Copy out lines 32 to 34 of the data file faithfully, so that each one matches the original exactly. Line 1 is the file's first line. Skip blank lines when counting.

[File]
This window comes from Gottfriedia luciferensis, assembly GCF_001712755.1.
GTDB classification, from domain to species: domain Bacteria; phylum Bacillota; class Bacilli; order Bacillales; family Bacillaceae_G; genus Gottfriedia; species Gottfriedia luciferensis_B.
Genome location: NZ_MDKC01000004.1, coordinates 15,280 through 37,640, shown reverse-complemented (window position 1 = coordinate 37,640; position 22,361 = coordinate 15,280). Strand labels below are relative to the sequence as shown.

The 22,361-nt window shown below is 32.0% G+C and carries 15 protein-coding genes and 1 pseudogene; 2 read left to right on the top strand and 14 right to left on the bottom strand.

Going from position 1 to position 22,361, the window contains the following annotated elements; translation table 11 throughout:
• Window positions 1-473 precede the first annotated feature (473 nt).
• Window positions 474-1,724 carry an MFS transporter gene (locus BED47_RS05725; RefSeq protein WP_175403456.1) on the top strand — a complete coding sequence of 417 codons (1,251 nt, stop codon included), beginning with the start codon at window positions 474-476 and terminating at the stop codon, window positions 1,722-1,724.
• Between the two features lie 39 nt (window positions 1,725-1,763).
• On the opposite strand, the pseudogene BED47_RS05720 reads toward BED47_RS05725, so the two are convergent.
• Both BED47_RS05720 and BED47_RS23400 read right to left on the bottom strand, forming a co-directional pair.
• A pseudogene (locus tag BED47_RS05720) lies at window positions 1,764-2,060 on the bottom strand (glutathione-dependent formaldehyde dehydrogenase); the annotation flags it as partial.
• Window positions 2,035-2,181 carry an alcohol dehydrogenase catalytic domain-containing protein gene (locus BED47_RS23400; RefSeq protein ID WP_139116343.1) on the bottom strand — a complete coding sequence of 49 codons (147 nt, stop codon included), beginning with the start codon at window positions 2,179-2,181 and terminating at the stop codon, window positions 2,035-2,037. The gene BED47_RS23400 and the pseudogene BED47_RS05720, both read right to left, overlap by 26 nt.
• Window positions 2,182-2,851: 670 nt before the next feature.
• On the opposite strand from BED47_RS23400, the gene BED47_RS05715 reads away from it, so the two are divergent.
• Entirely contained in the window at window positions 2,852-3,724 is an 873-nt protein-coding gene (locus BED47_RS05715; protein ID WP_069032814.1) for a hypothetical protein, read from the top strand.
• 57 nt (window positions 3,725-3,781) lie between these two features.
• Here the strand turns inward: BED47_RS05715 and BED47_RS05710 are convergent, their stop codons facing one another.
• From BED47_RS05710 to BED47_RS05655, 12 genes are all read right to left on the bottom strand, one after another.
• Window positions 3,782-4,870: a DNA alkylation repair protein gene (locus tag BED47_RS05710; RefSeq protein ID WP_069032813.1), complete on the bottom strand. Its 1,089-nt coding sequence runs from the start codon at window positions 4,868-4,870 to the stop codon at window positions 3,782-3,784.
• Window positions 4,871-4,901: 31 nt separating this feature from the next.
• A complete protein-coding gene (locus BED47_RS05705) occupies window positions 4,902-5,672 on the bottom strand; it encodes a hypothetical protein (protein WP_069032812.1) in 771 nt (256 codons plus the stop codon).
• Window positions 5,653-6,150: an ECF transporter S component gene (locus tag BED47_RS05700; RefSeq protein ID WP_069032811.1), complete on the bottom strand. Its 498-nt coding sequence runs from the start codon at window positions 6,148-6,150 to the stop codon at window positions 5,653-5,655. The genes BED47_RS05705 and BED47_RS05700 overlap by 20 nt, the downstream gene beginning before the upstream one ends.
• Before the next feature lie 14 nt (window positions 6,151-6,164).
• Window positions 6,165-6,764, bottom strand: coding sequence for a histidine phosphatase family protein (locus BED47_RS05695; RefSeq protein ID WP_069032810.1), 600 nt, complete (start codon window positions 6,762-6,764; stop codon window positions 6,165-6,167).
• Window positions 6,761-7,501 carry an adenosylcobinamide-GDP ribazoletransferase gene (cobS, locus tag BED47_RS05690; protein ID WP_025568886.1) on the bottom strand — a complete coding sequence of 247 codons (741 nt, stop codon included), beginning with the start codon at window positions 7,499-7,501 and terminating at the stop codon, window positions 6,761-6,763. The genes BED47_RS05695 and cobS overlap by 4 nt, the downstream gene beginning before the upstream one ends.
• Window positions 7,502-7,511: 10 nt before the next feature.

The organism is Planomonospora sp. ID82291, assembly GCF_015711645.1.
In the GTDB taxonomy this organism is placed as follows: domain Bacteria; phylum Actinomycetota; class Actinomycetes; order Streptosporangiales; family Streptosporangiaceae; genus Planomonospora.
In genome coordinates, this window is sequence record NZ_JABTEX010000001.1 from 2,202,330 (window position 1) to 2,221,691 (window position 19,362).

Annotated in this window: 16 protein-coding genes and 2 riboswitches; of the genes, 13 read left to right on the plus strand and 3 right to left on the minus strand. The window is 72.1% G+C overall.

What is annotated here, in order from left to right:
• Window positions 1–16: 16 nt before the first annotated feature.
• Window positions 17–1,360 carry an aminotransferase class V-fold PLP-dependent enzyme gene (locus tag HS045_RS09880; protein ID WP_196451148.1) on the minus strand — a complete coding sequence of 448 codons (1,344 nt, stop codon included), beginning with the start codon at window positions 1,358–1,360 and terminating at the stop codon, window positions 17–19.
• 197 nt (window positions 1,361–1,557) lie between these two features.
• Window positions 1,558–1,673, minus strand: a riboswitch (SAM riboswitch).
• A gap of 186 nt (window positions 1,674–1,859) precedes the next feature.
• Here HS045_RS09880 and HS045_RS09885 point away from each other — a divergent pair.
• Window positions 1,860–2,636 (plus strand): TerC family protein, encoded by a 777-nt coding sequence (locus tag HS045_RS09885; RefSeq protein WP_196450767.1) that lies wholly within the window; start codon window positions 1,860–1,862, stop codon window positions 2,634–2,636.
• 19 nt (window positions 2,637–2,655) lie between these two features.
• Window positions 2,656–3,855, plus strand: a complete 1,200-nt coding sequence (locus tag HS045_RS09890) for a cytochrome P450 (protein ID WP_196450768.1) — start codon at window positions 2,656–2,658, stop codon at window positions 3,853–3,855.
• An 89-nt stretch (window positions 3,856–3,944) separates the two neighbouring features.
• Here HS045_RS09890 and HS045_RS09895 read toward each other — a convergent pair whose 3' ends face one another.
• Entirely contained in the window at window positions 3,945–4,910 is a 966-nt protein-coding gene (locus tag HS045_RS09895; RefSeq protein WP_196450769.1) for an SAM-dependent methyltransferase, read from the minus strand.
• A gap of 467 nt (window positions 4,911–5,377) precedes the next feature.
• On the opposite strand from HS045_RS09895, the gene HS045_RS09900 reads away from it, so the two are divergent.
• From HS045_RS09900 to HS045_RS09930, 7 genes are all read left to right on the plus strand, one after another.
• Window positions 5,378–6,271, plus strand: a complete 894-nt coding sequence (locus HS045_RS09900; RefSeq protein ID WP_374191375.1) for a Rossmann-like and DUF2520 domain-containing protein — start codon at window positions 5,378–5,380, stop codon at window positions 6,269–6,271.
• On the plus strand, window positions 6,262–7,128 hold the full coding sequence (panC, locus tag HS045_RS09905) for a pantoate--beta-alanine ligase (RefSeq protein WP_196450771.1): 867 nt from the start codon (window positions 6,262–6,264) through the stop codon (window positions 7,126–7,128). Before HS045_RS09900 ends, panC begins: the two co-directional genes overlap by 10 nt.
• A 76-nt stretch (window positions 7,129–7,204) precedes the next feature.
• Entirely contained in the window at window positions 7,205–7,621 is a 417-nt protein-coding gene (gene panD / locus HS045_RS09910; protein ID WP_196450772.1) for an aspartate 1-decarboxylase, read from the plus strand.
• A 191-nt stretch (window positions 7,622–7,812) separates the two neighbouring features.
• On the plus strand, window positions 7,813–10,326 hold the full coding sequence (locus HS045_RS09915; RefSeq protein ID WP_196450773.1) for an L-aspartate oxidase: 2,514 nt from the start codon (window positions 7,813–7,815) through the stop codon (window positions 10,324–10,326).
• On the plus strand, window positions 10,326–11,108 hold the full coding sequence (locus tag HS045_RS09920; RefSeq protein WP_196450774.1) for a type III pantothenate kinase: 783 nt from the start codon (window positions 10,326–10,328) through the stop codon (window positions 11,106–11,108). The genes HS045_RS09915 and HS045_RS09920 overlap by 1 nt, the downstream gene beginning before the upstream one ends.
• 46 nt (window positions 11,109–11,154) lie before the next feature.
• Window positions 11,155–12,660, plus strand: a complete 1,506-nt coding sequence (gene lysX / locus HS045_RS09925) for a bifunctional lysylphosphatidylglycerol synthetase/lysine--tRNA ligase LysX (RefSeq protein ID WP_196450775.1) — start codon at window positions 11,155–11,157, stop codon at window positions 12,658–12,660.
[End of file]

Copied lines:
• Window positions 1–16: 16 nt before the first annotated feature.
• Window positions 17–1,360 carry an aminotransferase class V-fold PLP-dependent enzyme gene (locus tag HS045_RS09880; protein ID WP_196451148.1) on the minus strand — a complete coding sequence of 448 codons (1,344 nt, stop codon included), beginning with the start codon at window positions 1,358–1,360 and terminating at the stop codon, window positions 17–19.
• 197 nt (window positions 1,361–1,557) lie between these two features.